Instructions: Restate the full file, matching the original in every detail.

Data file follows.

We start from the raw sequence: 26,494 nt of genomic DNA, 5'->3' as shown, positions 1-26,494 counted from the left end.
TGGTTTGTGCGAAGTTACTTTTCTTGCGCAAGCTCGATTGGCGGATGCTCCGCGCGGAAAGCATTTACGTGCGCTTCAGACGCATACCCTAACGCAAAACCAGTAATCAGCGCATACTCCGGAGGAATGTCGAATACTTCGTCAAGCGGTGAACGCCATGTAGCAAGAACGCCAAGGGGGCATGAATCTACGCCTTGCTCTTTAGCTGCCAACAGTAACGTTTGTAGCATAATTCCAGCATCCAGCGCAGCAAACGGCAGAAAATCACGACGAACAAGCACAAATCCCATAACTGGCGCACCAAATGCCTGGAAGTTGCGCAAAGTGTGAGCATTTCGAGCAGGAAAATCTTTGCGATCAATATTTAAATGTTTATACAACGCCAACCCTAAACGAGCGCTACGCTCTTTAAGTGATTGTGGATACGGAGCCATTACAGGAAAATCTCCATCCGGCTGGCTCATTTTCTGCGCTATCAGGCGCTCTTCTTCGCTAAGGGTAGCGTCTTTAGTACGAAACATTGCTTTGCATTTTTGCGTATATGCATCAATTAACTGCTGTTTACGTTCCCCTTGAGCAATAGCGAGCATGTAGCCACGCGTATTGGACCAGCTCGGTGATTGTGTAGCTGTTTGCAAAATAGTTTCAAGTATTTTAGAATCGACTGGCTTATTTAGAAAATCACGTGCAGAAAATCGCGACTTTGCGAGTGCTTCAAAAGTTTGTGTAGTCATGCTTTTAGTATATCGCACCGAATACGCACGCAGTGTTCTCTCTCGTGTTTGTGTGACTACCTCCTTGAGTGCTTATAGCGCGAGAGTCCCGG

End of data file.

We start from the raw sequence: 26,494 nt of genomic DNA, 5'->3' as shown, positions 1-26,494 counted from the left end.
TGGTTTGTGCGAAGTTACTTTTCTTGCGCAAGCTCGATTGGCGGATGCTCCGCGCGGAAAGCATTTACGTGCGCTTCAGACGCATACCCTAACGCAAAACCAGTAATCAGCGCATACTCCGGAGGAATGTCGAATACTTCGTCAAGCGGTGAACGCCATGTAGCAAGAACGCCAAGGGGGCATGAATCTACGCCTTGCTCTTTAGCTGCCAACAGTAACGTTTGTAGCATAATTCCAGCATCCAGCGCAGCAAACGGCAGAAAATCACGACGAACAAGCACAAATCCCATAACTGGCGCACCAAATGCCTGGAAGTTGCGCAAAGTGTGAGCATTTCGAGCAGGAAAATCTTTGCGATCAATATTTAAATGTTTATACAACGCCAACCCTAAACGAGCGCTACGCTCTTTAAGTGATTGTGGATACGGAGCCATTACAGGAAAATCTCCATCCGGCTGGCTCATTTTCTGCGCTATCAGGCGCTCTTCTTCGCTAAGGGTAGCGTCTTTAGTACGAAACATTGCTTTGCATTTTTGCGTATATGCATCAATTAACTGCTGTTTACGTTCCCCTTGAGCAATAGCGAGCATGTAGCCACGCGTATTGGACCAGCTCGGTGATTGTGTAGCTGTTTGCAAAATAGTTTCAAGTATTTTAGAATCGACTGGCTTATTTAGAAAATCACGTGCAGAAAATCGCGACTTTGCGAGTGCTTCAAAAGTTTGTGTAGTCATGCTTTTAGTATATCGCACCGAATACGCACGCAGTGTTCTCTCTCGTGTTTGTGTGACTACCTCCTTGAGTGCTTATAGCGCGAGAGTCCCGG